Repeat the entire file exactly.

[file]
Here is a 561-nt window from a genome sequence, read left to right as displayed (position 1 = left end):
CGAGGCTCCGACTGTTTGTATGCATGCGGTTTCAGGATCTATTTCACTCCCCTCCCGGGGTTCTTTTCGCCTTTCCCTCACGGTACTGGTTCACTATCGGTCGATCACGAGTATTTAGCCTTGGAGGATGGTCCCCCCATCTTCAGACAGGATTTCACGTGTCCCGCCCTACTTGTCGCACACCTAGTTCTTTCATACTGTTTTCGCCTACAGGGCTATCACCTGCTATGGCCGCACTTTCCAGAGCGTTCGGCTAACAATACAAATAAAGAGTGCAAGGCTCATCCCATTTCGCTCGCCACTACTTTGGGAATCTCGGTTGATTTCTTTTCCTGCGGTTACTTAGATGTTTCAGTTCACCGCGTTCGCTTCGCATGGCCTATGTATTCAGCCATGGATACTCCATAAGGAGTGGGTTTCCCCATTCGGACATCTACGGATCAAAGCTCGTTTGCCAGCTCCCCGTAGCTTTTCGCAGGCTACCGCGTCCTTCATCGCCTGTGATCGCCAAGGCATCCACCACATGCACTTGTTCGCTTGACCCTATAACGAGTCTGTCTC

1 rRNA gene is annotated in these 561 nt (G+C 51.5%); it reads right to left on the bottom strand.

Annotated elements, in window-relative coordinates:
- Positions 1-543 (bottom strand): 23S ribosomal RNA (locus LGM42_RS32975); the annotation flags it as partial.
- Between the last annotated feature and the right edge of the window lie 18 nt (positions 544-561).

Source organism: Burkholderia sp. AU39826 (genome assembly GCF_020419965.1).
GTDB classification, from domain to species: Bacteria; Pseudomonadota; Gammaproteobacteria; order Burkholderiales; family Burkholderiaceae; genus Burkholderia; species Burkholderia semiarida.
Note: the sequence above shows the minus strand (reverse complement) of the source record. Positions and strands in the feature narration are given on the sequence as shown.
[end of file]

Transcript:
Here is a 561-nt window from a genome sequence, read left to right as displayed (position 1 = left end):
CGAGGCTCCGACTGTTTGTATGCATGCGGTTTCAGGATCTATTTCACTCCCCTCCCGGGGTTCTTTTCGCCTTTCCCTCACGGTACTGGTTCACTATCGGTCGATCACGAGTATTTAGCCTTGGAGGATGGTCCCCCCATCTTCAGACAGGATTTCACGTGTCCCGCCCTACTTGTCGCACACCTAGTTCTTTCATACTGTTTTCGCCTACAGGGCTATCACCTGCTATGGCCGCACTTTCCAGAGCGTTCGGCTAACAATACAAATAAAGAGTGCAAGGCTCATCCCATTTCGCTCGCCACTACTTTGGGAATCTCGGTTGATTTCTTTTCCTGCGGTTACTTAGATGTTTCAGTTCACCGCGTTCGCTTCGCATGGCCTATGTATTCAGCCATGGATACTCCATAAGGAGTGGGTTTCCCCATTCGGACATCTACGGATCAAAGCTCGTTTGCCAGCTCCCCGTAGCTTTTCGCAGGCTACCGCGTCCTTCATCGCCTGTGATCGCCAAGGCATCCACCACATGCACTTGTTCGCTTGACCCTATAACGAGTCTGTCTC

1 rRNA gene is annotated in these 561 nt (G+C 51.5%); it reads right to left on the bottom strand.

Annotated elements, in window-relative coordinates:
- Positions 1-543 (bottom strand): 23S ribosomal RNA (locus LGM42_RS32975); the annotation flags it as partial.
- Between the last annotated feature and the right edge of the window lie 18 nt (positions 544-561).

Source organism: Burkholderia sp. AU39826 (genome assembly GCF_020419965.1).
GTDB classification, from domain to species: Bacteria; Pseudomonadota; Gammaproteobacteria; order Burkholderiales; family Burkholderiaceae; genus Burkholderia; species Burkholderia semiarida.
Note: the sequence above shows the minus strand (reverse complement) of the source record. Positions and strands in the feature narration are given on the sequence as shown.